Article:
Editors Note – Department of Justice with the Department of Homeland Security places prisoners above law-abiding citizens, putting the homeland at further risk by releasing prisoners on ‘compassionate grounds’.

Federal Prisons Plan to Release More Inmates on ‘Compassionate’ Grounds

By: Susan Jones – CNSNEWS.com

To reduce the growing prison population and  escalating prison costs, the U.S Bureau of Prisons says it is now  revising its “compassionate release” rules so more ailing and  aging inmates can be freed.

A report from the Justice Department’s inspector general says the revised rules  will expand the compassionate release program by making inmates with a  life expectancy of up to 18 months eligible for consideration (versus  the current 12 months).

The revised rules also will explain what level of functioning is  “extraordinary and compelling” enough for inmates to be considered for  release.

The OIG report notes that the Justice Department’s FY 2013 budget request identified $3.2  million in savings to be achieved by expanding the BOP’s compassionate  release program.

In the Sentencing Reform Act of 1984, Congress authorized the federal  Bureau of Prisons (BOP) to ask a federal judge to reduce an inmate’s  sentence for “extraordinary and compelling” circumstances.

The request can be based on either medical or non-medical conditions  that could not reasonably have been foreseen by the judge at the time of  sentencing.

The review process begins when an inmate submits a compassionate  release request to the warden. That request must include the inmate’s  reason for asking, a plan for where the inmate will live and support  himself (and receive and pay for medical care) if he’s released.

According to U.S. Sentencing Commission guidelines, extraordinary and compelling reasons exist when:

  • The defendant is suffering from a terminal illness.
  • The defendant is suffering from a permanent physical or medical  condition, or is experiencing deteriorating physical or mental health  because of the aging process;
  • The death or incapacitation of the defendant’s only family member capable of caring for the defendant’s minor children.
  • Any other circumstance which the director of the Bureau of Prisons finds to be an extraordinary and compelling reason.

From 2006 through 2011, the BOP Director considered 211 compassionate  release requests that had been approved by both a prison warden and a  regional prison director. (BOP did not track the number of requests  that never made it that far.)

Of the 208 requests reviewed by OIG, 206 requests were for medical  reasons and 2 requests were for non-medical reasons. The Bureau of  Prisons director approved 142 (68 percent) of the requests and denied 38  (18 percent). In 28 cases (13 percent), the inmates died before a  decision was made by the BOP.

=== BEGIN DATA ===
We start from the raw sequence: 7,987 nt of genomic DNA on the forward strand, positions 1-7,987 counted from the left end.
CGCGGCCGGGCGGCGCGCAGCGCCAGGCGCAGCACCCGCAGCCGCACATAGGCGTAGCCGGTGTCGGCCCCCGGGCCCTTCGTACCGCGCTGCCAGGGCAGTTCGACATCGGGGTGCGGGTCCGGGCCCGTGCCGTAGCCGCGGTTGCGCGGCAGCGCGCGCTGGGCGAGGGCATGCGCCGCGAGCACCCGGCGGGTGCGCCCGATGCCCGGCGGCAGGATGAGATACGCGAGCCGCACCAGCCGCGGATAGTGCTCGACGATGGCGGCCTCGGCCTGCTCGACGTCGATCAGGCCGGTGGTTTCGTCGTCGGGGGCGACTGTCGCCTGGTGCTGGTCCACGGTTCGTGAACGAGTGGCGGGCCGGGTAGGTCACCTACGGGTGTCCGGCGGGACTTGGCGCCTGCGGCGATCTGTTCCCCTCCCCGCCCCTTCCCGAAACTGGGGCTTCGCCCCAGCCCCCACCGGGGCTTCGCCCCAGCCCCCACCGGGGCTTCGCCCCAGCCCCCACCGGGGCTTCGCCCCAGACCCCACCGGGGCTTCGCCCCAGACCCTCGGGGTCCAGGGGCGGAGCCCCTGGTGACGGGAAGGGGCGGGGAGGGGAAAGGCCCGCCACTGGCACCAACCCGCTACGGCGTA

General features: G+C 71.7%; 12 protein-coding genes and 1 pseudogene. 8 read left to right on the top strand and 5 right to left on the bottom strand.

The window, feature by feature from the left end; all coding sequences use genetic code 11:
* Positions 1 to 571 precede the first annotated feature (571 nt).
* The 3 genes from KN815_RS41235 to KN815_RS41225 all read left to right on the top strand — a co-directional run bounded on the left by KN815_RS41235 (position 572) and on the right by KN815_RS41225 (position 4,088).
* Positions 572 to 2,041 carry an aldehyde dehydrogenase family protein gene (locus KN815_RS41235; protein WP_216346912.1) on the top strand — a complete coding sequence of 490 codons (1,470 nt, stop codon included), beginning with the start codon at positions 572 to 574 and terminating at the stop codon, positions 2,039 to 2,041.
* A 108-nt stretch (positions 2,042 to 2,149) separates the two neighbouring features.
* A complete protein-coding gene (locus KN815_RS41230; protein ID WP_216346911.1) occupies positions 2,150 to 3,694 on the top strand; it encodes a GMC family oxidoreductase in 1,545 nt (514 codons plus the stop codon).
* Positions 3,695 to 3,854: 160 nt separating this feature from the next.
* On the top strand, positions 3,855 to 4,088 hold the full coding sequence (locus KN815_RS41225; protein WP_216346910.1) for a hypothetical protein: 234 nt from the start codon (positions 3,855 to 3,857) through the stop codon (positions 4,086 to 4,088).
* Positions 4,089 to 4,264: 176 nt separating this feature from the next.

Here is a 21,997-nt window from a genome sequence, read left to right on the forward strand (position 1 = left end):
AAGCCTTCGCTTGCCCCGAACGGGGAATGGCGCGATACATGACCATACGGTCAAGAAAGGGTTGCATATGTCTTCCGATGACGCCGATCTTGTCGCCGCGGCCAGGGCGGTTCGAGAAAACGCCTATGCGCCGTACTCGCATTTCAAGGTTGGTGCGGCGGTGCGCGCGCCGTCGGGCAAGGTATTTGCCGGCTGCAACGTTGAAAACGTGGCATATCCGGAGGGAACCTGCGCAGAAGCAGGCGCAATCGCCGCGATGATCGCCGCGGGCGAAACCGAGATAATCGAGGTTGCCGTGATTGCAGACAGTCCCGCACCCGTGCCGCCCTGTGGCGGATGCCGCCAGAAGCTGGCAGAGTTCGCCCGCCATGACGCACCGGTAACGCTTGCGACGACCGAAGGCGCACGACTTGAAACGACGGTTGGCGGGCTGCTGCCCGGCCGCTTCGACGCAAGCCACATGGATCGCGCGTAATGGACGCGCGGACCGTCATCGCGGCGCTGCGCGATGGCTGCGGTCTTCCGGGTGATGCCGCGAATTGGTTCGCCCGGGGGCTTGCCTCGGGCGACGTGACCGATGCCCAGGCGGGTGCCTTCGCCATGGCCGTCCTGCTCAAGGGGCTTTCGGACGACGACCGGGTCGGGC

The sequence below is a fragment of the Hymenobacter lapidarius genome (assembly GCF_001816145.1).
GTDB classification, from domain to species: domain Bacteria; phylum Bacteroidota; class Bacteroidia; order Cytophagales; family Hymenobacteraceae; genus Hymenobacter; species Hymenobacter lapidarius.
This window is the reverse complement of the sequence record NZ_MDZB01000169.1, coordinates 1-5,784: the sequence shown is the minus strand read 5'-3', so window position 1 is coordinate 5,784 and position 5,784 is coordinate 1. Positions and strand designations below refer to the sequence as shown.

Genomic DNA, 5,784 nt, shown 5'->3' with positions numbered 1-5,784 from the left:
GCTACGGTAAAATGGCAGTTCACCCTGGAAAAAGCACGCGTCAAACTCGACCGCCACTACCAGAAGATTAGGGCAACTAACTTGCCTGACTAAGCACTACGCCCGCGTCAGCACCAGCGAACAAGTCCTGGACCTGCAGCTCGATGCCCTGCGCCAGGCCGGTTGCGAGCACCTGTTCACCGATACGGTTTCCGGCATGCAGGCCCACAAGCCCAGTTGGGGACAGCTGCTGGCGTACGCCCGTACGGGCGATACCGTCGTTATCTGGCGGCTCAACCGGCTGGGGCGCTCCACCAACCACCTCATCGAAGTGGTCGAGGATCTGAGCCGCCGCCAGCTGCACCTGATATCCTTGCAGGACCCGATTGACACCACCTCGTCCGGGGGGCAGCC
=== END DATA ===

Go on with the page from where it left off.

Recidivism and ‘undue risk’

The BOP says it tries to operate the compassionate release program in  a way that “protects the public from undue risk.” But it also  “recognizes that releasing inmates… could result in some increase in the  number of inmates who are rearrested after release, particularly if the  numbers and types of inmates released under compassionate release  authority are expanded.”

OIG asked the FBI for arrest data on the 142 inmates who were  released from 2006 through 2011. It found that 5 of them (or 3.5  percent) were rearrested within a three-year period. (By comparison, the  general recidivism rate for federal offenders has been estimated to be  41 percent within 3 years after release.)

According to FBI data, the offenses for which the five were rearrested included probation violations, theft, and drug offenses.

Nevertheless, the OIG concludes that “a well-managed compassionate  release program can significantly minimize the risk to the public from  an inmate’s early release from prison.”

The OIG report also says an “effectively managed” compassionate  release program would save money and help BOP manage its ever-growing  inmate population.

Before the program is expanded, it needs to be managed better: The  OIG report says the existing program “has been poorly managed and  implemented inconsistently, likely resulting in eligible inmates not  being considered for release and in terminally ill inmates dying before  their requests were decided.”

The report makes 11 recommendations to improve the way the Bureau of  Prisons manages the compassionate release program for inmates who do not  present a threat to the community and who present a minimal risk of  recidivism.

Among them — written policies should be updated, timeframes should  be established for processing requests, and all inmates should be  informed about the compassionate release program.